On the Psalter (an interlude)

Sometimes it’s the blindingly obvious stuff you miss when reading scripture. Today I had a few minutes to explore more fully Geerhardus Vos’ article, “Eschatology of the Psalter” (Princeton Theological Review, January 1920). I felt myself, all at once, “strangely warmed” by a truth that would be old news to a high school Bible student: the entire hope of the Old Testament, in all its variegated richness, clusters around the arrival of Messiah. Now, maybe we need immediately to qualify this and point out that there are really two arrivals of Messiah, one in grace and the other in glory, one for salvation and the other for judgment, one as an infant and the other as the King, one as Savior and the other as Judge. Fine, but let us not too hastily overlook the fact that the Old Testament sees absolutely grand stuff on the horizon of its future, and that it expects (in a rather undifferentiated way) that Messiah will usher in all of it when He comes.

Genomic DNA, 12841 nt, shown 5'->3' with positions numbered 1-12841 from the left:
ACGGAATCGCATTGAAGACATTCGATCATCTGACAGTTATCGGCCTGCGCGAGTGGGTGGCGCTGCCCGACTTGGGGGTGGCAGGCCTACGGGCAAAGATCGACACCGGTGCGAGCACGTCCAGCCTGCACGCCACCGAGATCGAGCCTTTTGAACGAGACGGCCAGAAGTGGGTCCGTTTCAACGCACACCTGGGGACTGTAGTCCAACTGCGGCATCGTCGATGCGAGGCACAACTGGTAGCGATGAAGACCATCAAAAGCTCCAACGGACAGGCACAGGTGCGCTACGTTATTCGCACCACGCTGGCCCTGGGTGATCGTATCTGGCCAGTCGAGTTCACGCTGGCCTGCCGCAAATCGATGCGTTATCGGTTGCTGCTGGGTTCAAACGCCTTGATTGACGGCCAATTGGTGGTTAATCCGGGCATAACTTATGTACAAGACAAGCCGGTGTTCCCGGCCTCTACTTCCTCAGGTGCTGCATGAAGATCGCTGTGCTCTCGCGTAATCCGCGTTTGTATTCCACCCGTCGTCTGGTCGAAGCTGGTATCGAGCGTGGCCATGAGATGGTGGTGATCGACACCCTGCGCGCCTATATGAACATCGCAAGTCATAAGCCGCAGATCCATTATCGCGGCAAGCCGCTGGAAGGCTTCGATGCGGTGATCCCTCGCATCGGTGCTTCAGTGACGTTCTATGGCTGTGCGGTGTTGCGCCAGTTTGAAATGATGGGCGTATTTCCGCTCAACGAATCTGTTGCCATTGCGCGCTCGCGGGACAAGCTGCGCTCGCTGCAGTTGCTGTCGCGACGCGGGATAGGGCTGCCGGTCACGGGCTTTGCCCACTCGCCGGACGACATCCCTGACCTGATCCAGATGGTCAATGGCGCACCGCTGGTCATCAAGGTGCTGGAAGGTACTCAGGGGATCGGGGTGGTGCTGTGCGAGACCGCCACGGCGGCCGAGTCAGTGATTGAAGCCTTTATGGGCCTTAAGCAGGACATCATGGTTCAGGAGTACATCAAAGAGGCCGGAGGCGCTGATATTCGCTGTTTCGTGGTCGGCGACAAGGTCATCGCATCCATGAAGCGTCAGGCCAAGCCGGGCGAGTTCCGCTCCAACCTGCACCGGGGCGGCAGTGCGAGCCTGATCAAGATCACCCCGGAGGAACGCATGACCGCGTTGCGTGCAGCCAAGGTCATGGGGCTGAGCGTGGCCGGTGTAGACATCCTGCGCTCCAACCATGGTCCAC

Under the tutelage of the apostles, we rightly understand that the fullness of the new heavens and new earth anticipated by the prophets will arrive only when Messiah returns. But I think perhaps we owe to Dispensationalism, rather than the apostles, the idea that the glories of the prophesied kingdom will appear only after we rise to meet Him in the air. If it sounds as if I’m contradicting myself, I’m not. One can maintain that the promise of Christ’s appearing (the second time) is His people’s glorious hope, while still maintaining that His ruling of the nations – as the psalms and prophets said He would – is to occur, and is already occurring, in the present messianic age. The point here is simple (and it’s something, incidentally, on which “amils” and “postmils” ought to be able to agree): Jesus is someday going to deliver a kingdom up to His Father, and it’s going to be a kingdom recognizable by the standards supplied in the Old Testament. God really has raised Christ from the dead “and seated Him at His right hand in the heavenly places, far above all rule and authority and power and dominion, and above every name that is named, not only in this age but also in the one to come” (Eph 1:20–21); and that phrase “in this age” is seriously important.

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